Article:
4 Ways to Read Files with C++

Among the examples includes: modern, classic, gamefile and parser!

4 Ways to Read Files with C++

In C/C++ programming and any other programming language, in many situations we need to read external files. Whether to get data, do * parser * and among other features.

In this article we will see 4 Ways to Read File with C++ . Among these forms we will have:

  • 1. Style C - A classic shape;
  • 2. gamefile style - Generally adopted by game developers, in Windows mainly, usually for .txt files;
  • 3. parser style - Many programming languages have this form in their source code;
  • 4. POSIX style - For situations where tokens can be created including accented characters.

I’ll show you the example code and it’s up to you to modify it as needed.

Let’s go the list!

1. Style C

As I said at the beginning of the article, this is a classic style, this was the way I used it the most in my life. The first time I posted this code here on the blog was in an article published on November 9, 2019, that is, it’s been a while! :) But, as C and C++ are stable languages, it works so well like in the old days.

It will read all the lines and show it on the screen. This form is often used for general purposes, for example a cat-like command.

#include <stdio.h>
#include <stdlib.h>

int main( int argc, char** argv ){
     if( argc > 1 ){
         FILE *pff;
         char content[100];
         pf = fopen(argv[1], "rb");
         fread(&content, sizeof(char), 100,pf);
         printf("\nCONTENT OF FILE IS:\n %s \n", content);
         printf("Inform the file. Ex.: ./program file.txt\n");

The file is defined at runtime, passed as an argument: argv[1].

2. gamefile style

In this form I also chose to use Object Orientation, as it is closer to the real way we usually use it. For this example, use a file.config similar to the one below:

The Sandbox Game
1920 1080

That is, it is a file that has separate data that will be inserted in any game any, examples: Title, Width, Height, Frames per second and a check for some type of validation.

Note that the code below, reads each data separated by member of our class. This is the most interesting way when it comes to specific external data.

Data will also be displayed separately according to its member functions. The file is also defined at runtime, passed as an argument: argv[1].

Example: ./a.out file.config

#include <iostream>
#include <fstream>

class MyGame {

     std::string title;
     int width, height, fps;


     void readfile(std::string str){
       std::ifstream file(str);
       if( file.is_open() ){
         std::getline(file, this->title);
         file >> this->width >> this->height;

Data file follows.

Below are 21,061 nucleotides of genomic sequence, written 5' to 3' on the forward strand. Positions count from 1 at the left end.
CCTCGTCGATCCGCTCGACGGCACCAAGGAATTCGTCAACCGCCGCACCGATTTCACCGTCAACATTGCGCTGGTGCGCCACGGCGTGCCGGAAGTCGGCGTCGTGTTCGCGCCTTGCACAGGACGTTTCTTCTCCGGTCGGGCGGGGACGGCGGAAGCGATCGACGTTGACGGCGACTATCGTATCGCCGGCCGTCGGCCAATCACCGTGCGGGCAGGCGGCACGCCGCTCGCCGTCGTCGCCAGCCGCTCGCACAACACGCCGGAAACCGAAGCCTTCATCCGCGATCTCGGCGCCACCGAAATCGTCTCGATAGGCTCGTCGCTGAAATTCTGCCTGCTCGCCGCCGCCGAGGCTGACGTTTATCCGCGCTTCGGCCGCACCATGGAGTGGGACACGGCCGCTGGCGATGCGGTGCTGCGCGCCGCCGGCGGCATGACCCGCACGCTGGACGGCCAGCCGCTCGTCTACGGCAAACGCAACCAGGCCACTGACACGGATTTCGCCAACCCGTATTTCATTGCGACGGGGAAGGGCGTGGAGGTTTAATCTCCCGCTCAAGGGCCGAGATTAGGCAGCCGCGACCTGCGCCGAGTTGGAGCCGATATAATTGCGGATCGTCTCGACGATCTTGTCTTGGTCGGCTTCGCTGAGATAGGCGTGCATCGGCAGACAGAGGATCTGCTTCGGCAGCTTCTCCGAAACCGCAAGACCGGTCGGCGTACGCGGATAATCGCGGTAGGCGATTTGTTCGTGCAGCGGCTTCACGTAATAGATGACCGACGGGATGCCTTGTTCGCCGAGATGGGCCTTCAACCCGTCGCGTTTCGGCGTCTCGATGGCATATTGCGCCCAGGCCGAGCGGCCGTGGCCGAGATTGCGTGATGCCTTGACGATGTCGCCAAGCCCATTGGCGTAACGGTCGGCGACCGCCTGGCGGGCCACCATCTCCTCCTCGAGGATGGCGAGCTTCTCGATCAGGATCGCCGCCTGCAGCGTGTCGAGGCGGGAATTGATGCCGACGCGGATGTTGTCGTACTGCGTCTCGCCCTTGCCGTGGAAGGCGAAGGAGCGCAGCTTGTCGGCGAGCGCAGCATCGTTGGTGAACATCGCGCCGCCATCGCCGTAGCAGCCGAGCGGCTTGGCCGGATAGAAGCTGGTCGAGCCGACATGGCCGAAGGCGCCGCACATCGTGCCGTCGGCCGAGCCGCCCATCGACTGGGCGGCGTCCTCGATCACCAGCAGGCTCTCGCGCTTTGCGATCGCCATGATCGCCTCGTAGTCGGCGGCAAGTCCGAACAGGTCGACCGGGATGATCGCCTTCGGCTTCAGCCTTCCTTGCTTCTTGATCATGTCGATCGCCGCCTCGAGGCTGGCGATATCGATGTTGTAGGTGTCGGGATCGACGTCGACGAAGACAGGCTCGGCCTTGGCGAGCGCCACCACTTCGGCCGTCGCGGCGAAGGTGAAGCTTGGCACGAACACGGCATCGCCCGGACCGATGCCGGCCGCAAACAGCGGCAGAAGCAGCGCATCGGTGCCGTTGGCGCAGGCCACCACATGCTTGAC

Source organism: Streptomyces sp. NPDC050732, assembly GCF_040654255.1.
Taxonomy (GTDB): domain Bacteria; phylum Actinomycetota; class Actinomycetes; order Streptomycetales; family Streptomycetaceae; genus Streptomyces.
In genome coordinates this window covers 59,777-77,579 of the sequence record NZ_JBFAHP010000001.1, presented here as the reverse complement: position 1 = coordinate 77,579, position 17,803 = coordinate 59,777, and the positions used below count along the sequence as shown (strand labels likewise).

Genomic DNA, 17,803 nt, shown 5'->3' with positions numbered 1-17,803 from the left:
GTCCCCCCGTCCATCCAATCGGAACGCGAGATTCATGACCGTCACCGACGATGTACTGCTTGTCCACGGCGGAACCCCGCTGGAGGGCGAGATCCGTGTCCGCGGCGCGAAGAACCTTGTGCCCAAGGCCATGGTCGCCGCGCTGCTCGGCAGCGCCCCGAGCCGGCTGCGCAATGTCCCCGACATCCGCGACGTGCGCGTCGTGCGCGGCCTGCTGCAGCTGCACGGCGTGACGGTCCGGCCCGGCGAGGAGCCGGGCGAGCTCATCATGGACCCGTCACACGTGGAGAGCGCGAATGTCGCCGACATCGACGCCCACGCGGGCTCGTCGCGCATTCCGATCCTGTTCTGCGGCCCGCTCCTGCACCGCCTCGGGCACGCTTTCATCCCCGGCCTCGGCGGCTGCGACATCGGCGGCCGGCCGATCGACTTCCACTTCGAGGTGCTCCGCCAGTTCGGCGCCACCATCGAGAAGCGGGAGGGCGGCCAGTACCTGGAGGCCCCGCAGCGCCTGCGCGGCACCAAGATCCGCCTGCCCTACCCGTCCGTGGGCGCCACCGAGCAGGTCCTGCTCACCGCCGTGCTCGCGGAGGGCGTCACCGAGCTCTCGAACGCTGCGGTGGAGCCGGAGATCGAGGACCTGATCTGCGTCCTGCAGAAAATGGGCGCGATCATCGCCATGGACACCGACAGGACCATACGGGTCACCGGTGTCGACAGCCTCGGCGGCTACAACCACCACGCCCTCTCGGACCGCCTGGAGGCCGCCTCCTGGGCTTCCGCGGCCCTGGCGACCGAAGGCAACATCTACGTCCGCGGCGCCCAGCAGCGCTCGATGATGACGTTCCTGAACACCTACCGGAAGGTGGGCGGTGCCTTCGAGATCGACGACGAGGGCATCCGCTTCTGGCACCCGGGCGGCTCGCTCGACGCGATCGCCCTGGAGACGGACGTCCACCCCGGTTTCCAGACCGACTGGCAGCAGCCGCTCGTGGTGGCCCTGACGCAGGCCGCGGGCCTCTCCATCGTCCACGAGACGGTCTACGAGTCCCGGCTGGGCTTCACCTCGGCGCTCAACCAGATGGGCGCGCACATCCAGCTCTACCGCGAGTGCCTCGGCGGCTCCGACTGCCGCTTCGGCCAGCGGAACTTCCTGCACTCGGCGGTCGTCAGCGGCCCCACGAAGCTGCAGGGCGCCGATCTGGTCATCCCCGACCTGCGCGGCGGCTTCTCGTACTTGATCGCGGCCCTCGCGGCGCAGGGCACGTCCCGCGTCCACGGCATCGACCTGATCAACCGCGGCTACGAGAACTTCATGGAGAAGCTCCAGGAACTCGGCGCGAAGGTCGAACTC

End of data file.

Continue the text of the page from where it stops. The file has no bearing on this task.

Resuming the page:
file >> this->fps;
         file >> this->check;

     void show(){
       std::cout << "Name: " << this->title <<
         "\nWidth: " << this->width <<
         "\nHeight: " << this->height <<
         "\nFPS: " << this->fps <<
         "\nCHECK: " << this->check;

int main( int argc , char **argv ){
   if( argc > 1 ){
     MyGame game;
     std::cerr << "Enter the file.\n";
     return 1;
   return 0;

3. parser style

Usually programming languages have this style in their source codes. In this example, we are going to tokenize all the characters of an example file JavaScript.

Some observations for this code are:

  • If your compiler is Clang/LLVM, you will have after changing the line that has, there is a bug in clang++, that is, it will only work in GCC/G++.
  • The code only reads files with a .js extension.

Here is an example of some basic JavaScript code that you can use:

function myfunc(){

C++ code that will read the .js file:

#include <iostream>

int main( int argc , char **argv ){

   if( argc > 1 ){
     const std::string filename {argv[1]};
     if( filename.substr( filename.length() - 2, 2 ) != "js" ){
       std::cerr << "Inform only .js files\n";
       return 1;

     std::FILE * file = std::fopen( argv[1], "r" );
     if( !file ){
       std::cerr << "Error reading file.\n";
       return 1;

     std::fseek(file, 0, SEEK_END);
     std::size_t fsize = ftell(file);
     std::fseek(file, 0, SEEK_SET);
     std::string content(fsize, ' ');
     std::fread(, 1, fsize, file);

     for( char ch : content ){
       std::cout << "TOKEN: " << ch << '\n';

     std::cerr << "Use: " << argv[0] << " filename.js" << '\n';
   return 0;

#4. POSIX style I can say that this style is 100% my authorship. In fact, I’m using it for a programming language that I’m creating, for now it’s still a secret! 😎

It was the way I found to tokenize also accented characters, unlike the other example just above. It does not receive arguments via the command line, but you can change it.

If you want to compile and test it, create a file called file.ter and put this example(spoiler) inside it:

vim file.ter

** Comment
void: function(int: x){
   mes: "Hello World!";

This is the code I created, a detail that you may find strange is that the main function is in a more modern form, that is, some old versions of C++ may not recognize it, if that’s the case, change it for the traditional way.

If you don’t create the file.ter file, nothing will be displayed!

#include <iostream>
#include <locale>
#include <fstream>

auto main() -> int {

   std::wstring line = L"";
   std::wifstream file("file.ter");

   while(std::getline(file, line)){
     for (size_t i {}; i < line.size(); ++i) {
       std::wcout << line[i] << '|';

   return EXIT_SUCCESS;

That’s all for today, I hope you enjoyed it and we have an appointment in the next article!

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